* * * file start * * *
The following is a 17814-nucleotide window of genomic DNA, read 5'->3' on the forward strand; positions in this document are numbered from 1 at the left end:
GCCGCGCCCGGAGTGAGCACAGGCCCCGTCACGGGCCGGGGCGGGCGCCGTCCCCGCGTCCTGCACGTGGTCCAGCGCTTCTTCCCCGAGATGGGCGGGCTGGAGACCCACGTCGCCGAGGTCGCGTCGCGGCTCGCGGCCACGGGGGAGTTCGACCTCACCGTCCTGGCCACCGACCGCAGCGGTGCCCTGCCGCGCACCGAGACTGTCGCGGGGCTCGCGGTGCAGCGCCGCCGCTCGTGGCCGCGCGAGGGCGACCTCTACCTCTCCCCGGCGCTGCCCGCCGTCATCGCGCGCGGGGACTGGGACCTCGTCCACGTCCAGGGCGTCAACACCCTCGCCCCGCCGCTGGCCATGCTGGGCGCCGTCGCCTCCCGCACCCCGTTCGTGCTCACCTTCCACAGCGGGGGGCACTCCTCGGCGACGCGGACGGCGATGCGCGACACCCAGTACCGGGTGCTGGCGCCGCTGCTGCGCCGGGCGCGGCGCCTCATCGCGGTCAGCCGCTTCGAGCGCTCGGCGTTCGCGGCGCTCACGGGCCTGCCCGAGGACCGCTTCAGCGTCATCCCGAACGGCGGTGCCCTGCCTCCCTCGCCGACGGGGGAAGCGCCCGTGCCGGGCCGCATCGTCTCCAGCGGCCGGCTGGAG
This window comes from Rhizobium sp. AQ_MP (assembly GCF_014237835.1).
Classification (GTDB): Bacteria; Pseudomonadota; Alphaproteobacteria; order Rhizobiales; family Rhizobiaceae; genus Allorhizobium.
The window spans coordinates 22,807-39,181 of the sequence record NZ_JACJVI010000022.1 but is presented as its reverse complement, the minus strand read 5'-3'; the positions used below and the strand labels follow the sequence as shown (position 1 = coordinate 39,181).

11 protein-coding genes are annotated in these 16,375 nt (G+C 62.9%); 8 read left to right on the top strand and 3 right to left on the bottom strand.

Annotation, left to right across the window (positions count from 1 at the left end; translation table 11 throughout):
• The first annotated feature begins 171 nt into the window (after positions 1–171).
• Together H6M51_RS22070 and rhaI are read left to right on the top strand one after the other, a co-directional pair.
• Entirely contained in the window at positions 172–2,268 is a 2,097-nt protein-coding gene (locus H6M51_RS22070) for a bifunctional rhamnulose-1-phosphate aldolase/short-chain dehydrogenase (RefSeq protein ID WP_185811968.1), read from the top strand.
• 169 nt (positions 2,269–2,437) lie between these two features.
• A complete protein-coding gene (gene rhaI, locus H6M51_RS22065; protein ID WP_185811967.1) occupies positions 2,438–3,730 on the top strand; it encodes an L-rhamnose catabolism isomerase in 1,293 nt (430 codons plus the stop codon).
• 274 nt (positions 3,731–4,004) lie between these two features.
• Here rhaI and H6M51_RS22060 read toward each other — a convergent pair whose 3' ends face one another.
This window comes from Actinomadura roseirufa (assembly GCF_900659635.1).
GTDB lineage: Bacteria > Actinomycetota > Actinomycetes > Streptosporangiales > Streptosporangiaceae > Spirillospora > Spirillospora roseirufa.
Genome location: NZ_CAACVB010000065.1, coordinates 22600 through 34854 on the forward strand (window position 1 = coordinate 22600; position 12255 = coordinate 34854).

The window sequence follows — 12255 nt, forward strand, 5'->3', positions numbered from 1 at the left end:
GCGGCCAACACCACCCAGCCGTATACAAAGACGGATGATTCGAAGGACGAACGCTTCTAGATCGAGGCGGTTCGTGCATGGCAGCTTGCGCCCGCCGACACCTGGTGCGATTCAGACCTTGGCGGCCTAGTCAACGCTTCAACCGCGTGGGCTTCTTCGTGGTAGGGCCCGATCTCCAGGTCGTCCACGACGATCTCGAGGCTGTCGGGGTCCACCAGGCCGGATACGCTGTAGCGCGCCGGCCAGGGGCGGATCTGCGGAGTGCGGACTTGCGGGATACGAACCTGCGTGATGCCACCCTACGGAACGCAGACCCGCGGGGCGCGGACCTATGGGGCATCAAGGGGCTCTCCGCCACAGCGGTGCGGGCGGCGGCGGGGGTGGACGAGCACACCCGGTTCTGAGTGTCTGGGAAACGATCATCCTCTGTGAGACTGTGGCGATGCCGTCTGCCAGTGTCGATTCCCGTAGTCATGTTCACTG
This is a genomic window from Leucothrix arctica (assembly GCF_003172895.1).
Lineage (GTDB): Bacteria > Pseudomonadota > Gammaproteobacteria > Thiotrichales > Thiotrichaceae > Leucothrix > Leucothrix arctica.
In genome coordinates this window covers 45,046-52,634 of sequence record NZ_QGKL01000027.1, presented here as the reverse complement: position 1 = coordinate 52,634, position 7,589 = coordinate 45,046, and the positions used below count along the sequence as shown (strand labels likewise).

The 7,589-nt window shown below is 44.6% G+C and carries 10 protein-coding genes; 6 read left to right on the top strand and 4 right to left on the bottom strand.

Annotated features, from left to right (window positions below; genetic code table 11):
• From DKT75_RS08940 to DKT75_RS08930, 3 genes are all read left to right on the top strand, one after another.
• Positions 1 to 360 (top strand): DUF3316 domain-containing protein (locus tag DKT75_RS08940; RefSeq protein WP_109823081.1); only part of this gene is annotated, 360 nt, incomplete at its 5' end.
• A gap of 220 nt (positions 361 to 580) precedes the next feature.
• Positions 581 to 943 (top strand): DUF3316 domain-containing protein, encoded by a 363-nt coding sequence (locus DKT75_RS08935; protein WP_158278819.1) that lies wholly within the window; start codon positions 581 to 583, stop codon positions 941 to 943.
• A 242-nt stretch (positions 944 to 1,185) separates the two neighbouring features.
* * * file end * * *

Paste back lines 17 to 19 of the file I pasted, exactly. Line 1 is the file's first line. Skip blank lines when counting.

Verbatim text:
Genome location: NZ_CAACVB010000065.1, coordinates 22600 through 34854 on the forward strand (window position 1 = coordinate 22600; position 12255 = coordinate 34854).

The window sequence follows — 12255 nt, forward strand, 5'->3', positions numbered from 1 at the left end:
GCGGCCAACACCACCCAGCCGTATACAAAGACGGATGATTCGAAGGACGAACGCTTCTAGATCGAGGCGGTTCGTGCATGGCAGCTTGCGCCCGCCGACACCTGGTGCGATTCAGACCTTGGCGGCCTAGTCAACGCTTCAACCGCGTGGGCTTCTTCGTGGTAGGGCCCGATCTCCAGGTCGTCCACGACGATCTCGAGGCTGTCGGGGTCCACCAGGCCGGATACGCTGTAGCGCGCCGGCCAGGGGCGGATCTGCGGAGTGCGGACTTGCGGGATACGAACCTGCGTGATGCCACCCTACGGAACGCAGACCCGCGGGGCGCGGACCTATGGGGCATCAAGGGGCTCTCCGCCACAGCGGTGCGGGCGGCGGCGGGGGTGGACGAGCACACCCGGTTCTGAGTGTCTGGGAAACGATCATCCTCTGTGAGACTGTGGCGATGCCGTCTGCCAGTGTCGATTCCCGTAGTCATGTTCACTG